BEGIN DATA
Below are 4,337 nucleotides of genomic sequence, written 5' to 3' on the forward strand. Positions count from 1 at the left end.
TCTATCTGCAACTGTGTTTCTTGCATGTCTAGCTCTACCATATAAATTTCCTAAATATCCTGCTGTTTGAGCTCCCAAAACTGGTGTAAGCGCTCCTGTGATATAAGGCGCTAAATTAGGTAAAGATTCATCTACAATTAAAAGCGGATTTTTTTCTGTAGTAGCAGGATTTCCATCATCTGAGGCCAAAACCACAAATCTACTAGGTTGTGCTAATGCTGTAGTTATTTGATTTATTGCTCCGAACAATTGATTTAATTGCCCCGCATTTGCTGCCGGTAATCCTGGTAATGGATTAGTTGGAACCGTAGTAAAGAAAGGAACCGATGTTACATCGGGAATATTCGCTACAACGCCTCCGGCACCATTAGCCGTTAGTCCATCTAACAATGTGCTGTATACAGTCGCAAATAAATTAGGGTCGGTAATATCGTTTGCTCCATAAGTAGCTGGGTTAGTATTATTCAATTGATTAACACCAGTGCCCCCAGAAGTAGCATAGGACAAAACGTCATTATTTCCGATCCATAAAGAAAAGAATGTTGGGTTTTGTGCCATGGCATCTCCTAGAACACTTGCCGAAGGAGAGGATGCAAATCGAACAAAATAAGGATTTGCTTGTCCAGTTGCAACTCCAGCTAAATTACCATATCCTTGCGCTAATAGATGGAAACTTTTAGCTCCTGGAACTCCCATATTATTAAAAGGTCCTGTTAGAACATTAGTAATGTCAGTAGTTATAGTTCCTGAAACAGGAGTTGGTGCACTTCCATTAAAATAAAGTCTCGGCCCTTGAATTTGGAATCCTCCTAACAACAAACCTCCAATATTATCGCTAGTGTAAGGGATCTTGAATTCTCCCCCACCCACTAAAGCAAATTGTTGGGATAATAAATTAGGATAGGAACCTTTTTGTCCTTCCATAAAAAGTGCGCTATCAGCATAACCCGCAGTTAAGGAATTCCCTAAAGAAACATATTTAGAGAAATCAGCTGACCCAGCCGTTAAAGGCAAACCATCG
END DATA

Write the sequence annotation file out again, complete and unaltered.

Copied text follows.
Below are 4,337 nucleotides of genomic sequence, written 5' to 3' on the forward strand. Positions count from 1 at the left end.
TCTATCTGCAACTGTGTTTCTTGCATGTCTAGCTCTACCATATAAATTTCCTAAATATCCTGCTGTTTGAGCTCCCAAAACTGGTGTAAGCGCTCCTGTGATATAAGGCGCTAAATTAGGTAAAGATTCATCTACAATTAAAAGCGGATTTTTTTCTGTAGTAGCAGGATTTCCATCATCTGAGGCCAAAACCACAAATCTACTAGGTTGTGCTAATGCTGTAGTTATTTGATTTATTGCTCCGAACAATTGATTTAATTGCCCCGCATTTGCTGCCGGTAATCCTGGTAATGGATTAGTTGGAACCGTAGTAAAGAAAGGAACCGATGTTACATCGGGAATATTCGCTACAACGCCTCCGGCACCATTAGCCGTTAGTCCATCTAACAATGTGCTGTATACAGTCGCAAATAAATTAGGGTCGGTAATATCGTTTGCTCCATAAGTAGCTGGGTTAGTATTATTCAATTGATTAACACCAGTGCCCCCAGAAGTAGCATAGGACAAAACGTCATTATTTCCGATCCATAAAGAAAAGAATGTTGGGTTTTGTGCCATGGCATCTCCTAGAACACTTGCCGAAGGAGAGGATGCAAATCGAACAAAATAAGGATTTGCTTGTCCAGTTGCAACTCCAGCTAAATTACCATATCCTTGCGCTAATAGATGGAAACTTTTAGCTCCTGGAACTCCCATATTATTAAAAGGTCCTGTTAGAACATTAGTAATGTCAGTAGTTATAGTTCCTGAAACAGGAGTTGGTGCACTTCCATTAAAATAAAGTCTCGGCCCTTGAATTTGGAATCCTCCTAACAACAAACCTCCAATATTATCGCTAGTGTAAGGGATCTTGAATTCTCCCCCACCCACTAAAGCAAATTGTTGGGATAATAAATTAGGATAGGAACCTTTTTGTCCTTCCATAAAAAGTGCGCTATCAGCATAACCCGCAGTTAAGGAATTCCCTAAAGAAACATATTTAGAGAAATCAGCTGACCCAGCCGTTAAAGGCAAACCATCG